I used to think I didn't have an outer limit for dark. I mainline bleak like other people put away Ben 'n Jerry's or fresh air or right-wing talk radio - which is to say hungrily, immoderately, addictively.
I don't merely appreciate flawed characters, I crave them.
Part of my problem is that I'm a natural-born envelope-pusher. A rebel, a contrarian. I don't like being told what to do. Everyone knows, for instance, that good needs to prevail over evil; that altruistic impulses ought to be rewarded; that everything happens for a reason.
Only, what if it doesn't?
I mean, isn't it kind of interesting to set aside what we know about fictional humans, and reach into the grab-bag of our observation and imagination and work with whatever deeply flawed character we pull out? Do so and you get to work with questions like these:
- Think of the most horrific crime you can imagine - is there ever a circumstance where it's justified?
- Could you love a child who lacks a conscience?
- Is there a man or woman alive who cannot be tempted to abandon everything s/he holds dear?
- Is addiction a curse from the gods, or a necessary expression of a particular corner of the human soul?
- Is true forgiveness possible?
- Is it possible to determine the exact moment when a tortured soul crosses over into irredeemable? How close can you drive your narrative to that cliff's edge without going over?
- How profoundly can you taint romantic love before you turn it into something else entirely?
I am absolutely aware that a great many readers - a majority, in fact - prefer lighter reading. They want their heroes to be good and their villains to be bad, their justice served cold and their love stories to be firmly in the happy-ever-after camp.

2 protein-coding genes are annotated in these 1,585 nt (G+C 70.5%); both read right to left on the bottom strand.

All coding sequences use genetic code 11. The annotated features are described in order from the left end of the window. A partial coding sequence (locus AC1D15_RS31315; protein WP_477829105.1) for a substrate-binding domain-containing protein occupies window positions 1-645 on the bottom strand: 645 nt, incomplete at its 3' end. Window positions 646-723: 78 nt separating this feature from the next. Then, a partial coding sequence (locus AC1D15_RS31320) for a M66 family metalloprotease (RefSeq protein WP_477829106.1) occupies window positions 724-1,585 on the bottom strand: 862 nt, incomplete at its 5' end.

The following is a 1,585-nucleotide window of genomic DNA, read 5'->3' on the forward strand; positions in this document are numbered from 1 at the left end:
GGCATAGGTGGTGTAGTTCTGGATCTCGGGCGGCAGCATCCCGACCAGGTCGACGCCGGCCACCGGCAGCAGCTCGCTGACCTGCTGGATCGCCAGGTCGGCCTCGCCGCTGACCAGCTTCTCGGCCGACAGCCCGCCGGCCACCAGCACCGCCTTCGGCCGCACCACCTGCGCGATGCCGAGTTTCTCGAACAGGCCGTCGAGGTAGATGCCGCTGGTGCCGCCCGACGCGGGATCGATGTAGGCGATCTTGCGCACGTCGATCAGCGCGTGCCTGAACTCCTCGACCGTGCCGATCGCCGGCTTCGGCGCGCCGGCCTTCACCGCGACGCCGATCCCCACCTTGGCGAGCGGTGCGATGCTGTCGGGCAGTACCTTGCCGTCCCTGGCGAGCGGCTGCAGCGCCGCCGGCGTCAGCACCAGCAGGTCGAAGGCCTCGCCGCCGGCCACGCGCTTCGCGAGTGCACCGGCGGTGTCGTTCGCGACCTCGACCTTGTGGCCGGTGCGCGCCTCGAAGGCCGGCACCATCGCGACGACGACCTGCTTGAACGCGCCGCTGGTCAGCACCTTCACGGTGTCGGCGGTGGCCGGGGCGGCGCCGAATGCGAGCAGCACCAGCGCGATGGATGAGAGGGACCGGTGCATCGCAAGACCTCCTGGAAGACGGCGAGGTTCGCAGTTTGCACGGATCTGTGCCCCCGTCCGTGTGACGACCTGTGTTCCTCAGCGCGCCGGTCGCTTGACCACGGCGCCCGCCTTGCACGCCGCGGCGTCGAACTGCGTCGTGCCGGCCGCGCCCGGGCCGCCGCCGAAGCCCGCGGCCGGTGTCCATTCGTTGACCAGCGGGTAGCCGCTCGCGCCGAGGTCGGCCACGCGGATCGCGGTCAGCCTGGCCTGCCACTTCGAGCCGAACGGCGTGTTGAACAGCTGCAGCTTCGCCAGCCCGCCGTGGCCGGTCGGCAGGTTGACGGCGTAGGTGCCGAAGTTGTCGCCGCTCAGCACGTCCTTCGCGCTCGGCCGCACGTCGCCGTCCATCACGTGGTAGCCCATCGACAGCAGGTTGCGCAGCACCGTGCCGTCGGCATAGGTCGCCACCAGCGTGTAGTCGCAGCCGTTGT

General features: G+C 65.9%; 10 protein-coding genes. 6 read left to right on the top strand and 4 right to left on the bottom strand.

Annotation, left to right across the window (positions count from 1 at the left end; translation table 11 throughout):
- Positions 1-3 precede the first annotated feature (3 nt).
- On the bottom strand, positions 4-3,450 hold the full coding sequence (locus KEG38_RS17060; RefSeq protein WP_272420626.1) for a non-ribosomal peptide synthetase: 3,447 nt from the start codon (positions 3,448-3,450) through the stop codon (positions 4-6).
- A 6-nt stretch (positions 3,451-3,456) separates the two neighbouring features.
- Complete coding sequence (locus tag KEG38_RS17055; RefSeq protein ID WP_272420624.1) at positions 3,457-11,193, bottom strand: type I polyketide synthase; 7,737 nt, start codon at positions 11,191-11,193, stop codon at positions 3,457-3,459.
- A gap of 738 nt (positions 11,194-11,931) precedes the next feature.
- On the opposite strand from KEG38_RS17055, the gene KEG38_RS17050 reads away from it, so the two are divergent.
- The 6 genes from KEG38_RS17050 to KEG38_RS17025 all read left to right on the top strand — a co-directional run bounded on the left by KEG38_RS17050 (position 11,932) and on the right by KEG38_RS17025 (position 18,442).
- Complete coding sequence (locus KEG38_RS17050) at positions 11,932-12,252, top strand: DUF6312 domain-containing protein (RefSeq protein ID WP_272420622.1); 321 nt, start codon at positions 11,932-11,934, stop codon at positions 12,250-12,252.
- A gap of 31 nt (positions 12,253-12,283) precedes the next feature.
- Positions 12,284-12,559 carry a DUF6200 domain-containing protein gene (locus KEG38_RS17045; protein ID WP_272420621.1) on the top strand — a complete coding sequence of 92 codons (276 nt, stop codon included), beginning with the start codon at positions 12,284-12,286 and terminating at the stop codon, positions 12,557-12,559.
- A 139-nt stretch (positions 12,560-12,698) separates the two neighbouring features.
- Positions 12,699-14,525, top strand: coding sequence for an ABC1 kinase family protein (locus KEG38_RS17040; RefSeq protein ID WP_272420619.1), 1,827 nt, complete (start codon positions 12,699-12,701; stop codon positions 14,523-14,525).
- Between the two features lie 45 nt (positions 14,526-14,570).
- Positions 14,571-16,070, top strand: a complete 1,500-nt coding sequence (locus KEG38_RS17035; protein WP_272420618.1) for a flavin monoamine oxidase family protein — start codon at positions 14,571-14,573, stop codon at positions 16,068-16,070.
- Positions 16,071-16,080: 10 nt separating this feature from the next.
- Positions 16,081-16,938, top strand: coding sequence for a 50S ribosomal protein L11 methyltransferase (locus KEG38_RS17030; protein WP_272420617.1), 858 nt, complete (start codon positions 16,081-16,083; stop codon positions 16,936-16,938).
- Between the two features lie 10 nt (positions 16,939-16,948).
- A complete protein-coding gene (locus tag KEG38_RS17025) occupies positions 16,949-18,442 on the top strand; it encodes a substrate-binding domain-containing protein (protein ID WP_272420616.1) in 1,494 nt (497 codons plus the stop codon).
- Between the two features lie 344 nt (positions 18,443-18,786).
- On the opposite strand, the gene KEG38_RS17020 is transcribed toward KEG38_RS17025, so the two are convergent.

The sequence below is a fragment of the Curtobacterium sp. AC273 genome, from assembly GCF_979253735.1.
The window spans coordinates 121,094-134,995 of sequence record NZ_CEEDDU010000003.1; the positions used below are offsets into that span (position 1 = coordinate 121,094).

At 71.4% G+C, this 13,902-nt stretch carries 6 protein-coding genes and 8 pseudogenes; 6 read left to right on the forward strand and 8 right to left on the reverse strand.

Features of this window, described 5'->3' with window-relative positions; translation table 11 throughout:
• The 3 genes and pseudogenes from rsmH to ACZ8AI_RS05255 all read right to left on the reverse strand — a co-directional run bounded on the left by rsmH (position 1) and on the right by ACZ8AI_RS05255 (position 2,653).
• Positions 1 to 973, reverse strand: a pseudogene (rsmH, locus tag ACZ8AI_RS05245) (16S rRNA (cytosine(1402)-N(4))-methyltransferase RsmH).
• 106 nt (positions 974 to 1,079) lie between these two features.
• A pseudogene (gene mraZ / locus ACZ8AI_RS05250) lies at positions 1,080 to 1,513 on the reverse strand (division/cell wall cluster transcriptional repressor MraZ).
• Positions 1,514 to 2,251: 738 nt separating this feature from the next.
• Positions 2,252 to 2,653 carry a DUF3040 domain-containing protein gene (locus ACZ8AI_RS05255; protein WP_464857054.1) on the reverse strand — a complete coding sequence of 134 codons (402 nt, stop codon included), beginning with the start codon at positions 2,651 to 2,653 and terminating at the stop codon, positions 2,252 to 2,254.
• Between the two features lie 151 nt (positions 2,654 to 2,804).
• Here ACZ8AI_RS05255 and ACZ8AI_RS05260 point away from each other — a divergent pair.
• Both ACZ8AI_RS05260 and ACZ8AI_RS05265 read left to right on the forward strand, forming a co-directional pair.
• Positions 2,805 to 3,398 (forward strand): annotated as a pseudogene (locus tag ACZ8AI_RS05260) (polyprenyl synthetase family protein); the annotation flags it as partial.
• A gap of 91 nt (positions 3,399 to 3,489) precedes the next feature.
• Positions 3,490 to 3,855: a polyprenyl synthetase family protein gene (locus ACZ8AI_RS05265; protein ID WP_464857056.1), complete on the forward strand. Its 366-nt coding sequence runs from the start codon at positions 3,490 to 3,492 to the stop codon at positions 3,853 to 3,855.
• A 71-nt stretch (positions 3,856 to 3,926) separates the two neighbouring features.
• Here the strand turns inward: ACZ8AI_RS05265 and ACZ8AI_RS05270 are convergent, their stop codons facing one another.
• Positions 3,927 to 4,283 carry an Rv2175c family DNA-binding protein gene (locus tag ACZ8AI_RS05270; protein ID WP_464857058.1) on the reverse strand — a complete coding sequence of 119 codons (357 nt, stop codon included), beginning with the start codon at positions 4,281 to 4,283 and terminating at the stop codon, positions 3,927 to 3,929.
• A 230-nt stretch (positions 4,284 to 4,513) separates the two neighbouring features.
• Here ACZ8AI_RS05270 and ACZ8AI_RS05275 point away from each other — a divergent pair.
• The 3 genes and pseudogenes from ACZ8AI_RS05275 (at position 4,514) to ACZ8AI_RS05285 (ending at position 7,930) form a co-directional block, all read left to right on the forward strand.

But my own restless mind wanders when I try to write in that territory. A dear friend frequently insists that fiction ought to be pure entertainment. I don't disagree, exactly...it's just that I find the darkness way more entertaining than the alternative.
As it turns out, even I have my limits. A friend recently introduced me to a work that I wish I'd never seen, proving that I do have a bit of marshmallow left on the inside. Frankly I'm glad to know that's the case - I'd like to hang onto the possibility I might go soft someday.
Incidentally, I like other stuff too. Sometimes you're just not in the mood for soul-gouging, you know? I own books that make me laugh and romances that make me dab at my eyes with a hanky, and I'm quite fond of them. I own a Bible and, until recently, about two hundred books about quilting. I own cookbooks and trail books and guidebooks, and they all have their place.
But when I'm in the mood for dark, please don't drop me off in the suburbs - drive me straight to the seething heart of it.